Rene Jones - Chill Factor (2007)

Rene Jones
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Someone will listen to Rene Jones' Chill Factor and say,  "she's trying to sound like Regina Belle." They'll mean that as an insult - as if being influenced by someone and allowing those influences to be filtered into your work counts as some kind of horrible sin. The fact that Chill Factor has the feel of a work from Belle or one of the other female singers who reigned supreme from 1986 to about 1994 would be an insult if Jones couldn't sing or if her lyrics didn't stand up or if the record didn't have any tempo changes. However, those shortcomings - if they did exist on Chill Factor - would stand as more of an indictment than an insult.

Those shortcomings do not exist on Chill Factor. In fact, the strongest part of this album might be the lyrics. Love and relationships - the topic Jones addresses with most of her songs - is one topic where it's hard to say anything new.

Someone will listen to Rene Jones' Chill Factor and say,  "she's trying to sound like Regina Belle." They'll mean that as an insult - as if being influenced by someone and allowing those influences to be filtered into your work counts as some kind of horrible sin. The fact that Chill Factor has the feel of a work from Belle or one of the other female singers who reigned supreme from 1986 to about 1994 would be an insult if Jones couldn't sing or if her lyrics didn't stand up or if the record didn't have any tempo changes. However, those shortcomings - if they did exist on Chill Factor - would stand as more of an indictment than an insult.

Those shortcomings do not exist on Chill Factor. In fact, the strongest part of this album might be the lyrics. Love and relationships - the topic Jones addresses with most of her songs - is one topic where it's hard to say anything new. Jones hits all of the tried and true subjects that one would expect a love singer to address.  However, she proves to be quite an accomplished lyricist.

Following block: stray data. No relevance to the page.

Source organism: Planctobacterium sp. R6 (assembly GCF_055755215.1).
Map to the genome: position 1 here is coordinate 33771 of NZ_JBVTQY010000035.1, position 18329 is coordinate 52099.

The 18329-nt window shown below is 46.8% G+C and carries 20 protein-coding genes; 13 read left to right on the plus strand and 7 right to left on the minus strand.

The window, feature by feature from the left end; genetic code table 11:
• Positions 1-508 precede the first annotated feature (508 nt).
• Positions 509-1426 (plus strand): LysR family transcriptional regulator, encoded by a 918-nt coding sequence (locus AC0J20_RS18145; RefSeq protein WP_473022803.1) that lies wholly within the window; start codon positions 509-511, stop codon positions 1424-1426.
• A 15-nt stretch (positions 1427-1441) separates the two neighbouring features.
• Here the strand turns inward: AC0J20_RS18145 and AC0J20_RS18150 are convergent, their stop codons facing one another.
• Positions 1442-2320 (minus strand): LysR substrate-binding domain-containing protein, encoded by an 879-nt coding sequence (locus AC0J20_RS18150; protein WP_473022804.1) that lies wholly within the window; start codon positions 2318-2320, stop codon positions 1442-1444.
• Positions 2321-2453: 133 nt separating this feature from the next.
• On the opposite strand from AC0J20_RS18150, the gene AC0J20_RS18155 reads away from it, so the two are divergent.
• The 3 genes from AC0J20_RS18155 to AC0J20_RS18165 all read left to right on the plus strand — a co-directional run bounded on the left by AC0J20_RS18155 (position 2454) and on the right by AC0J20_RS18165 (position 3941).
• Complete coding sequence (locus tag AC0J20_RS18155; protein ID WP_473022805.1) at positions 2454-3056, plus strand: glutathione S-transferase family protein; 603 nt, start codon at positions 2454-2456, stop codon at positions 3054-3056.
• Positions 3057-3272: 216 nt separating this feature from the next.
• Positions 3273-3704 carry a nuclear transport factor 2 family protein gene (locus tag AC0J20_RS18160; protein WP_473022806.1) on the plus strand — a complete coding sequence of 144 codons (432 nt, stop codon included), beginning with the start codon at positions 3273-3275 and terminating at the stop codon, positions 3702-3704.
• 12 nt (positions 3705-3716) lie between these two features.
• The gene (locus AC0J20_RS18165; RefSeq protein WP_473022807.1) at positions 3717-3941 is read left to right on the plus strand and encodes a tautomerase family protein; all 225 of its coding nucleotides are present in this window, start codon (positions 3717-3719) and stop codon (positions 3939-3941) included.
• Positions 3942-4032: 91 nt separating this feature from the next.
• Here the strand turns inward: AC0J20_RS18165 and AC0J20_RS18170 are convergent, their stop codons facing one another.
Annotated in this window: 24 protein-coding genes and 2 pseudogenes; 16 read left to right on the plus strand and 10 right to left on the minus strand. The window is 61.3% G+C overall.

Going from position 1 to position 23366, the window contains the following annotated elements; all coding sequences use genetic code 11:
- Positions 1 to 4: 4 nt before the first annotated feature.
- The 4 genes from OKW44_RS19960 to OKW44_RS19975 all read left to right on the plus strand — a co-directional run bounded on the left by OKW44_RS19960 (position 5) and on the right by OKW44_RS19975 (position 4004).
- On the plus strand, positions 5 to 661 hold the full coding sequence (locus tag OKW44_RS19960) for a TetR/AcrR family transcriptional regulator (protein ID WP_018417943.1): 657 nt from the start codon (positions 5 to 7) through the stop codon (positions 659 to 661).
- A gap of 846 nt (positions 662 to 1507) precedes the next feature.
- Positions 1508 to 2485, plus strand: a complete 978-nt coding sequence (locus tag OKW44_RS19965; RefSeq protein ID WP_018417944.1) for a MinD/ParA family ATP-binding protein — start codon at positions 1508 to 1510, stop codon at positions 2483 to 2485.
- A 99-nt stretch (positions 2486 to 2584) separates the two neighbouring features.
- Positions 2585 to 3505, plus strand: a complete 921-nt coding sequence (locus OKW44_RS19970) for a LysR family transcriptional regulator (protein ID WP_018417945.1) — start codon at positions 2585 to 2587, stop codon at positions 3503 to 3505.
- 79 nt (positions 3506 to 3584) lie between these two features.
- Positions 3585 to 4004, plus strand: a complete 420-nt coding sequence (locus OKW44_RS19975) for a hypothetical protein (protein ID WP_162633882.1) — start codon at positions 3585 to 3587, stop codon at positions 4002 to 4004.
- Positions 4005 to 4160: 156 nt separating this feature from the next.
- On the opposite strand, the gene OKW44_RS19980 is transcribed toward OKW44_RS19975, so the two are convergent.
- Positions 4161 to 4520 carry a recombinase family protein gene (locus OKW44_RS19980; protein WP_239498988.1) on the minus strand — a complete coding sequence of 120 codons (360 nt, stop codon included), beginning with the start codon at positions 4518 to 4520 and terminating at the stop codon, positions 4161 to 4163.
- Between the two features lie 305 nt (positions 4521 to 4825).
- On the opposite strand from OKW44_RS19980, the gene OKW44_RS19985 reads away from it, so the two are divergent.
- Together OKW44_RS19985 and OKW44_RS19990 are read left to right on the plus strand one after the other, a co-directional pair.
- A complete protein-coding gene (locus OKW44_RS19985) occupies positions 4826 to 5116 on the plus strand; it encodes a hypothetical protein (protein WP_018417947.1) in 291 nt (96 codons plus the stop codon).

"Love can be so complicated/Falling into it is so overrated/It's what's after the fall that makes the difference," Jones sings on "Everything I Need." These are not lyrics for the children. That doesn't mean that Jones' lyrics are explicit - they are not. It means that Jones sings from the standpoint of a grown woman. Jones' songs are for people who emerged from the superficial, meat market world of relationships, and they have the scars to prove it. Yet, they have advanced beyond the lazy cynicism that allows people to make blanket denunciations of women or men.  However, songs like "If You Let Me In" display that balance of skepticism with hope. "Loving so easily/Comes so hard for me, darling/I know you will listen with your heart/And I need someone to care for me/As they'd like to be/To make my heart a home," Jones sings.

"You Know" is about what happens when a relationship goes sour. The song is a radio-friendly, dance song. It comes the closest to being the kind of song that could get airplay on a youth-orientated radio station. In many cases, it's best to ignore the lyrics on this kind of song and focus on the beat. However, the lyrics showcase an independent woman who has decided to take control of her situation - as painful at that decision might be. Jones' voice matches the album's grown and sexy lyrics. Many current R&B singers embrace a breathy style of singing that makes them sound like teenagers. Jones sounds like a woman who addresses matters of the heart in a way one would expect an adult to handle these matters - with honesty and directness. Chill Factor shows that Jones can handle up-tempo dance tunes, mid-tempo songs and ballads. The mixture ensures that listeners won't get bored. 

By Howard Dukes

 
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